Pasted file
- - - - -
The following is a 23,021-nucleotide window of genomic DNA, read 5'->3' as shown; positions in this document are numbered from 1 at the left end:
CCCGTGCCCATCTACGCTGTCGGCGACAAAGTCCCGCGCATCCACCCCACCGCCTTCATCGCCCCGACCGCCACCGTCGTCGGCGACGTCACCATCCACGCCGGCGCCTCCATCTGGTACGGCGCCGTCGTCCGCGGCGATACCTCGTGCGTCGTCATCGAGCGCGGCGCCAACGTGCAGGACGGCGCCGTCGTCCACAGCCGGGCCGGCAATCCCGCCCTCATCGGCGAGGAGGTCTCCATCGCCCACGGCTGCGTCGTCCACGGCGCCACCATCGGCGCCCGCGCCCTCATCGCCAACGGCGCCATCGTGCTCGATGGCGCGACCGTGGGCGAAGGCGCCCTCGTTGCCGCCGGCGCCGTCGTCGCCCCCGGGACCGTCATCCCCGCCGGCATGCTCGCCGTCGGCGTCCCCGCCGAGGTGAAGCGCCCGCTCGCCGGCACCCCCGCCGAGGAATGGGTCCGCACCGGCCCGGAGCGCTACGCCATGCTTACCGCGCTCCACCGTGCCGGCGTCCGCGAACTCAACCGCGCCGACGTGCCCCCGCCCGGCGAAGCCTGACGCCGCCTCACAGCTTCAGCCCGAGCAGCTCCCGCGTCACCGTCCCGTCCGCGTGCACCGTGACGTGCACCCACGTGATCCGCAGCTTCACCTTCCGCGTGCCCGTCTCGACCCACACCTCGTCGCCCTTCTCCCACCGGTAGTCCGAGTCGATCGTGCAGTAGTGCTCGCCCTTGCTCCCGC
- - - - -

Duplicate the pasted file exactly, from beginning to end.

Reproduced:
The following is a 23,021-nucleotide window of genomic DNA, read 5'->3' as shown; positions in this document are numbered from 1 at the left end:
CCCGTGCCCATCTACGCTGTCGGCGACAAAGTCCCGCGCATCCACCCCACCGCCTTCATCGCCCCGACCGCCACCGTCGTCGGCGACGTCACCATCCACGCCGGCGCCTCCATCTGGTACGGCGCCGTCGTCCGCGGCGATACCTCGTGCGTCGTCATCGAGCGCGGCGCCAACGTGCAGGACGGCGCCGTCGTCCACAGCCGGGCCGGCAATCCCGCCCTCATCGGCGAGGAGGTCTCCATCGCCCACGGCTGCGTCGTCCACGGCGCCACCATCGGCGCCCGCGCCCTCATCGCCAACGGCGCCATCGTGCTCGATGGCGCGACCGTGGGCGAAGGCGCCCTCGTTGCCGCCGGCGCCGTCGTCGCCCCCGGGACCGTCATCCCCGCCGGCATGCTCGCCGTCGGCGTCCCCGCCGAGGTGAAGCGCCCGCTCGCCGGCACCCCCGCCGAGGAATGGGTCCGCACCGGCCCGGAGCGCTACGCCATGCTTACCGCGCTCCACCGTGCCGGCGTCCGCGAACTCAACCGCGCCGACGTGCCCCCGCCCGGCGAAGCCTGACGCCGCCTCACAGCTTCAGCCCGAGCAGCTCCCGCGTCACCGTCCCGTCCGCGTGCACCGTGACGTGCACCCACGTGATCCGCAGCTTCACCTTCCGCGTGCCCGTCTCGACCCACACCTCGTCGCCCTTCTCCCACCGGTAGTCCGAGTCGATCGTGCAGTAGTGCTCGCCCTTGCTCCCGC